People and Community Science and Technology

Latest climate change report a ‘code red for humanity’

Earth is warming at a rate faster than previously thought, the United Nations’ Intergovernmental Panel on Climate Change (IPCC) Sixth Assessment report warns. It will take reducing greenhouse gas emissions by substantial levels to avoid a climate catastrophe, University of Miami researchers say.
In this file photo dated Friday, Aug. 6, 2021, a man watches as wildfires approach Kochyli beach near Limni village on the island of Evia, about 160 kilometers (100 miles) north of Athens, Greece. Photo: The Associated Press
A man watches as wildfires approach Kochyli beach near Limni village on the island of Evia, about 100 miles north of Athens, Greece. Photo: The Associated Press

The news couldn’t have been timelier. 

While in the middle of updating a lecture on global warming, University of Miami researcher Amy Clement learned of the latest report from the United Nations’ Intergovernmental Panel on Climate Change (IPCC) that delivered the strongest message yet on the health of the planet: Earth is warming faster than previously thought, and the window to prevent the most catastrophic impacts of climate change from occurring is rapidly closing.

Clement, a professor of atmospheric science at the Rosenstiel School of Marine and Atmospheric Science, wasn’t surprised.

“Each time the IPCC issues these reports, they contain new data from climate models showing more and more conclusively that humans are the driver of climate change,” she said. “Now, with this latest report, scientists have shown unequivocally that human activity is causing the climate to change, and some of these changes may be irreversible.”

Compiled by 234 scientists, the landmark report says Earth has warmed 1.1 degrees Celsius higher than pre-industrial levels and is rapidly headed toward the 1.5-degree threshold at which our climate system will start to look unrecognizable.

A need to step up efforts

“The only way to prevent exceeding this threshold is by urgently stepping up our efforts and pursuing the most ambitious path,” said UN Secretary-General António Guterres, calling the report a “code red for humanity.”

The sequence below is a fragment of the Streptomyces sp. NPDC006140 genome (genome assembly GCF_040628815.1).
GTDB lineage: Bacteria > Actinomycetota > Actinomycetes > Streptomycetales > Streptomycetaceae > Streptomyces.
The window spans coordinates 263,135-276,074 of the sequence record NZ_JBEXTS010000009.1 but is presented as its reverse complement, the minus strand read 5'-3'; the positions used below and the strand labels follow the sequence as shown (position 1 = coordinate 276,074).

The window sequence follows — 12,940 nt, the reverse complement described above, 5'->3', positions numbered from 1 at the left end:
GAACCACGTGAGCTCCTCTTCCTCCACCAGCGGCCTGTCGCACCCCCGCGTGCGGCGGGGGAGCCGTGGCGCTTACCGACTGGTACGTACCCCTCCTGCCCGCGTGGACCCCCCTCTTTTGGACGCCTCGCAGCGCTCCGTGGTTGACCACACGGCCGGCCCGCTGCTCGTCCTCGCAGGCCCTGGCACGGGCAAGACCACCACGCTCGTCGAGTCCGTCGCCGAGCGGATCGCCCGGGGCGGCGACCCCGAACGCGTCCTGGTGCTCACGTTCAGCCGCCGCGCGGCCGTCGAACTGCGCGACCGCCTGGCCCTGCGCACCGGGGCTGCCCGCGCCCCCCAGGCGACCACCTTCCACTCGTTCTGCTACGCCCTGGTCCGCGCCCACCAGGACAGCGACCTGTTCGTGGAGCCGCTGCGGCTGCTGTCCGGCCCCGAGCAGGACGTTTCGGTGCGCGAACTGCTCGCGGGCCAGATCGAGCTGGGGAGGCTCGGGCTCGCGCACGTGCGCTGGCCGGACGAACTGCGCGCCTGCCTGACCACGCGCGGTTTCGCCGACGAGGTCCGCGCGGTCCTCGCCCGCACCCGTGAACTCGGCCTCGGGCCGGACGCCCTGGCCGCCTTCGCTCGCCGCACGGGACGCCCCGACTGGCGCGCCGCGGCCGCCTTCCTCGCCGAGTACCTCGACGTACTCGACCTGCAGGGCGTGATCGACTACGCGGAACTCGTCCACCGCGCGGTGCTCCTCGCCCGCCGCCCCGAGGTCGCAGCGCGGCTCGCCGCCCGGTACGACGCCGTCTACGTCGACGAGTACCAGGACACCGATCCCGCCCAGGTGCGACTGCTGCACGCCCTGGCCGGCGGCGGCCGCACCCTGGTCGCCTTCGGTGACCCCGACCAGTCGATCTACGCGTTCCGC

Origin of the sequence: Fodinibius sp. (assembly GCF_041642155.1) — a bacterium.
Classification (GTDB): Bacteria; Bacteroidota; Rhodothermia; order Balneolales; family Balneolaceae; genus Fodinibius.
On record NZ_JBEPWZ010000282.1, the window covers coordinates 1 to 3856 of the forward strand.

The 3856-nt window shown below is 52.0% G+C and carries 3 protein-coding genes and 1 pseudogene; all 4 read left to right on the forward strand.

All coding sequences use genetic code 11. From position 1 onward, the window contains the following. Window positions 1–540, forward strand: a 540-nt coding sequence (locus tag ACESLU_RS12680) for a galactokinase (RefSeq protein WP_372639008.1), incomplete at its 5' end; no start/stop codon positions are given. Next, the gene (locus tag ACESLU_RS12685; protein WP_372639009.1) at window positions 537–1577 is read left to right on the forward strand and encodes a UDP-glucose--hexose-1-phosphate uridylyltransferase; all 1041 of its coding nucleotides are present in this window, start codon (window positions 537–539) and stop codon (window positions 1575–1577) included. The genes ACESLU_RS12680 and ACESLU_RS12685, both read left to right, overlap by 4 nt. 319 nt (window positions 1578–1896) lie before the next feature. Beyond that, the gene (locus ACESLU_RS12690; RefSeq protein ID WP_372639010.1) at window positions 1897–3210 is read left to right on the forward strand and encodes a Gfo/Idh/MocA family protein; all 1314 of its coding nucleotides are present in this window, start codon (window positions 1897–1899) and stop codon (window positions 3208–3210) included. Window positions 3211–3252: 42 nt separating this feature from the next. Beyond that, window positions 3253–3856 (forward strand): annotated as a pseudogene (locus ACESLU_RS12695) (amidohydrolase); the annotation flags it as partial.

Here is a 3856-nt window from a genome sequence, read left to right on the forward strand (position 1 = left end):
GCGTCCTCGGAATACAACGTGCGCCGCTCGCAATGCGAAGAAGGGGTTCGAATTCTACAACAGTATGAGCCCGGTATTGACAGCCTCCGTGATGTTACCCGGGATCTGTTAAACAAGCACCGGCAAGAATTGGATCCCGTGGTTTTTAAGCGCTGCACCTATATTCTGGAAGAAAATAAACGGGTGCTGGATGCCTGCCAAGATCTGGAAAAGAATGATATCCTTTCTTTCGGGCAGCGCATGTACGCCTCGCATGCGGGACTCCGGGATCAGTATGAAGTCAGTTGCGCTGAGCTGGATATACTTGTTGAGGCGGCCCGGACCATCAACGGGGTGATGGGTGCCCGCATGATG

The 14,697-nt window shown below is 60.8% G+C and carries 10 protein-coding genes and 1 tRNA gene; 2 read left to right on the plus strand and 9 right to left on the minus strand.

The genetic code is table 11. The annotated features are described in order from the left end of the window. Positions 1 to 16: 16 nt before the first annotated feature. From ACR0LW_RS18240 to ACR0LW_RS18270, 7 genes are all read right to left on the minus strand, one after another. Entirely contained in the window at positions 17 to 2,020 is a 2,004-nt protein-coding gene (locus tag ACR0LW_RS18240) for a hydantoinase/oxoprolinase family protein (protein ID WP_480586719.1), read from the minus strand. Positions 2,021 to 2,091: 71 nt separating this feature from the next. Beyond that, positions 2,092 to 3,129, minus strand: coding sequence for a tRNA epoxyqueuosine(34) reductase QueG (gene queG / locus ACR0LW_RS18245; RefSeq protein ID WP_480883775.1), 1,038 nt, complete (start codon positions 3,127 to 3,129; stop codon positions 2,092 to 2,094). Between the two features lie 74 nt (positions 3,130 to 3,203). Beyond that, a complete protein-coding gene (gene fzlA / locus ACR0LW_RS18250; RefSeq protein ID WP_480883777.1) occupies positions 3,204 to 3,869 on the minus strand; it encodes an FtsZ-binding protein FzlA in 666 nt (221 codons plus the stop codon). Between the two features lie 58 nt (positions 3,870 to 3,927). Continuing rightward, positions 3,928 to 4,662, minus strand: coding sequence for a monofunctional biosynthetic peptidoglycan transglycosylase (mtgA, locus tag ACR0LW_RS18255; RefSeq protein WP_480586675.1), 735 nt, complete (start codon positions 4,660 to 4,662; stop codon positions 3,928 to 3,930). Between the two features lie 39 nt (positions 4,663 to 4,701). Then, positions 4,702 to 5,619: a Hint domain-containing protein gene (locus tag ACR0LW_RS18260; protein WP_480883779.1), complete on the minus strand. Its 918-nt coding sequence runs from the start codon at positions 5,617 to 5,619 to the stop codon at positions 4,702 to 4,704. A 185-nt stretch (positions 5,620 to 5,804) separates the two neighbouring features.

Part of the IPCC’s sixth climate assessment since 1990, the 3,000-plus-page report “underscores the urgency in terms of the need to reduce carbon emissions and the breadth of changes we are already experiencing from human-induced climate change beyond what was detected only 10 years ago,” said Ben Kirtman, a professor of atmospheric sciences at the Rosenstiel School, who was a coordinating lead author for IPCC Working Group One—the Scientific Basis. 

Kirtman noted that the report highlights studies that demonstrate how extreme events such as heat waves, cold spells, floods, and droughts are influenced by human activity. 

“In terms of South Florida, there is high confidence that sea level rise is accelerating,” he said. “Indeed, the rate of rise has nearly doubled over the last 15 years as glaciers continue to melt. There has been a detected increase in the number of Category 3 to 5 hurricanes, and human-induced climate change increased the heavy rainfall associated with tropical storms. And there is every indication that these trends will continue and even accelerate if we do not act quickly to reduce fossil fuel emissions.” 

Those choices for reducing emissions are pivotal for limiting increases in extreme heat, wildfires, and floods, said Katharine Mach, an associate professor of environmental science and policy at the Rosenstiel School and a lead author on the IPCC Sixth Assessment Report. 

It will take substantial investment in technologies devoted to clean energy and zero-emission vehicles, efficient buildings, and carbon-sensitive farming to help make the necessary changes called for in the report, Mach explained.